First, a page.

A short, sweet, to-the-point albeit one-sided story about questioning and affirming one’s faith.
OVERALL SCORE – 3.5/5
OMG – Oh My God! is a 2012 comedy/courtroom drama directed by Umesh Shukla, written by Umesh Shukla and Akshay Kumar, based on the play Kanji Viruddh Kanji and the film The Man Who Sued God. It stars Akshay Kumar, Paresh Rawal, Mithun Chakraborty and a host of other character actors in supporting roles. The film explores an excerpt from a middle-class businessman’s life where he attempts to sue God after experiencing a misfortune.
OMG, as a film works and falls short of working in almost equal measure. The good outweighs the not so good and exploring why that is, is the task at hand here. What it has going for it are its leads and a compelling plotline. A plotline which reads “A man who sued God” is reason enough to trigger some and intrigue others. I, personally, fall into the latter category. Keeping my own views about religion aside, this film addresses some questions which most people have asked a few times over the course of their lifetimes. The sheer audacity and clarity of thought of a man who sued the supposed divine does make for an engaging watch. Paresh Rawal carries his film on his middle-aged shoulders and an actor of his experience and nuance pulls the task off with all the elan one can expect from him. He clearly is the only character who has an arc through the film and one can point a finger at the film for not developing any other character.
All the others act as foils to his cogent point making and truly heartfelt belief system. This not water which has not been tread before but it is something which needs to be brought up once in a while to stir the pot and incite some discussion. The writing in the film deserves some praise as it writes the main character into a hole where his only option is the least promising one. It does leave room for some ex-machinas at a few places but when it creates the primary conflict, it does it with a purpose and with air-tight logic.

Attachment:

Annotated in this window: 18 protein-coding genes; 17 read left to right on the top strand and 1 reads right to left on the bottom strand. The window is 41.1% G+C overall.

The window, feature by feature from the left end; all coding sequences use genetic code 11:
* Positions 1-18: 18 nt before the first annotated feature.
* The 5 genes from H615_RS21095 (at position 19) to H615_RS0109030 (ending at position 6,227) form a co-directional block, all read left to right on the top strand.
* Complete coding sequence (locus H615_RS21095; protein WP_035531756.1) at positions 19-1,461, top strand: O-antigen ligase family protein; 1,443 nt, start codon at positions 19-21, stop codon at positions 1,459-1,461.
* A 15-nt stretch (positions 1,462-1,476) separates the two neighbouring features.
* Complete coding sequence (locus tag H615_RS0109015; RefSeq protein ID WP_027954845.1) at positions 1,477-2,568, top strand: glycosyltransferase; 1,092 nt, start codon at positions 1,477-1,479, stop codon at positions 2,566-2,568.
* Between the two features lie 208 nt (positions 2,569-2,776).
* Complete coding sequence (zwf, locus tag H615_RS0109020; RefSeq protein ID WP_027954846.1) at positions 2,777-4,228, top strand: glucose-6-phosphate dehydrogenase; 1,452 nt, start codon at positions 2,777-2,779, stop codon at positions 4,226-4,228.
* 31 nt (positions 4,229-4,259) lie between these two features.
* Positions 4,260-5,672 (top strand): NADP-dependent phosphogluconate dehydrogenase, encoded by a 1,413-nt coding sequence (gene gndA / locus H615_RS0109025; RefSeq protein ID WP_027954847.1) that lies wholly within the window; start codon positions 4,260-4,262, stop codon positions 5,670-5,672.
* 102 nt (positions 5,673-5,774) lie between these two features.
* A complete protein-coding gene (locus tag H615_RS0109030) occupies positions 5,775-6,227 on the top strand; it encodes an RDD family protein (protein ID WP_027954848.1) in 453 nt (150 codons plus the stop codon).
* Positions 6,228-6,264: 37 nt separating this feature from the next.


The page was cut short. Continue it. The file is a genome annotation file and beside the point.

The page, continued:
The filmmaking on display has nothing to boast of. It takes quite the easy route, however, it is not to say that it is bad. A small knock to the poor CGI work, it is quite the distraction. The biggest issue I find in most films about religion and/or faith is that the issue is never discussed with a deft touch. There is never any room made for a person of faith who is not a zealot or a crook. I wish a day comes forth where some cogent arguments take place where both sides talk to each other without it being a “chewing-heads-off with over-the-top characters” contest. The film does address both sides of the argument but does it in a way where one of the sides is completely shunted out of the discourse.
This film is a good entry point for any person who feels that they need to ask questions of themselves and the system at large when it comes to faith. There is a difference between faith, religion, and fear, the film tries to explore all three of these facets and gets its fair share of success in that regard. The film has some food for thought for the general public as it challenges the audience to check to think for themselves and come to their own conclusions as to where their faith ends and fear begins. The film does offer its idea of an ideal form of thought but does not force it down the audience’s throat.
I did a bit of research about the controversies surrounding the film and I only have a couple of lines in response. If anyone feels that they have a true sense of faith, they can respond to challenges to said faith with an open mind and a sense of calm because fear incites rage, faith does not.
OVERALL SCORE – 3.5/5
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